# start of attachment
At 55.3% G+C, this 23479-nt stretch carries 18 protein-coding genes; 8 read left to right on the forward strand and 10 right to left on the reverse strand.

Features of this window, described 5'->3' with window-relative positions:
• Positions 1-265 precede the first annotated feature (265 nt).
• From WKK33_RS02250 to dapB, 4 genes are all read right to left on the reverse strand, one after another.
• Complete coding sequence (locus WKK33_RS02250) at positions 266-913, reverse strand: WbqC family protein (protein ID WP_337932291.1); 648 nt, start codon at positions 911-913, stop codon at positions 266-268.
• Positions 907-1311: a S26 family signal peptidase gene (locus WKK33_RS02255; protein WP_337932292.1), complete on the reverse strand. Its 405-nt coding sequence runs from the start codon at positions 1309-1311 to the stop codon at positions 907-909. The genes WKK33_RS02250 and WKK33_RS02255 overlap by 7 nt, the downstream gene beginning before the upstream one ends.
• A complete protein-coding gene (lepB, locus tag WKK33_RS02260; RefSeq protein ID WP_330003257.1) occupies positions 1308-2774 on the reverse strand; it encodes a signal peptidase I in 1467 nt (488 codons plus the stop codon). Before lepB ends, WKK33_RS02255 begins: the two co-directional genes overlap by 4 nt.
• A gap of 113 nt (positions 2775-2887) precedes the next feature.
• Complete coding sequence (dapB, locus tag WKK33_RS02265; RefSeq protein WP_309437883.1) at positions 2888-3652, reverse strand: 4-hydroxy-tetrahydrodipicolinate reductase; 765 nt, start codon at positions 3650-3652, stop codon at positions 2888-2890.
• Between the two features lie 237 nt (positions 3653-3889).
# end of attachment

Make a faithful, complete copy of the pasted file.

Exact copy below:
At 55.3% G+C, this 23479-nt stretch carries 18 protein-coding genes; 8 read left to right on the forward strand and 10 right to left on the reverse strand.

Features of this window, described 5'->3' with window-relative positions:
• Positions 1-265 precede the first annotated feature (265 nt).
• From WKK33_RS02250 to dapB, 4 genes are all read right to left on the reverse strand, one after another.
• Complete coding sequence (locus WKK33_RS02250) at positions 266-913, reverse strand: WbqC family protein (protein ID WP_337932291.1); 648 nt, start codon at positions 911-913, stop codon at positions 266-268.
• Positions 907-1311: a S26 family signal peptidase gene (locus WKK33_RS02255; protein WP_337932292.1), complete on the reverse strand. Its 405-nt coding sequence runs from the start codon at positions 1309-1311 to the stop codon at positions 907-909. The genes WKK33_RS02250 and WKK33_RS02255 overlap by 7 nt, the downstream gene beginning before the upstream one ends.
• A complete protein-coding gene (lepB, locus tag WKK33_RS02260; RefSeq protein ID WP_330003257.1) occupies positions 1308-2774 on the reverse strand; it encodes a signal peptidase I in 1467 nt (488 codons plus the stop codon). Before lepB ends, WKK33_RS02255 begins: the two co-directional genes overlap by 4 nt.
• A gap of 113 nt (positions 2775-2887) precedes the next feature.
• Complete coding sequence (dapB, locus tag WKK33_RS02265; RefSeq protein WP_309437883.1) at positions 2888-3652, reverse strand: 4-hydroxy-tetrahydrodipicolinate reductase; 765 nt, start codon at positions 3650-3652, stop codon at positions 2888-2890.
• Between the two features lie 237 nt (positions 3653-3889).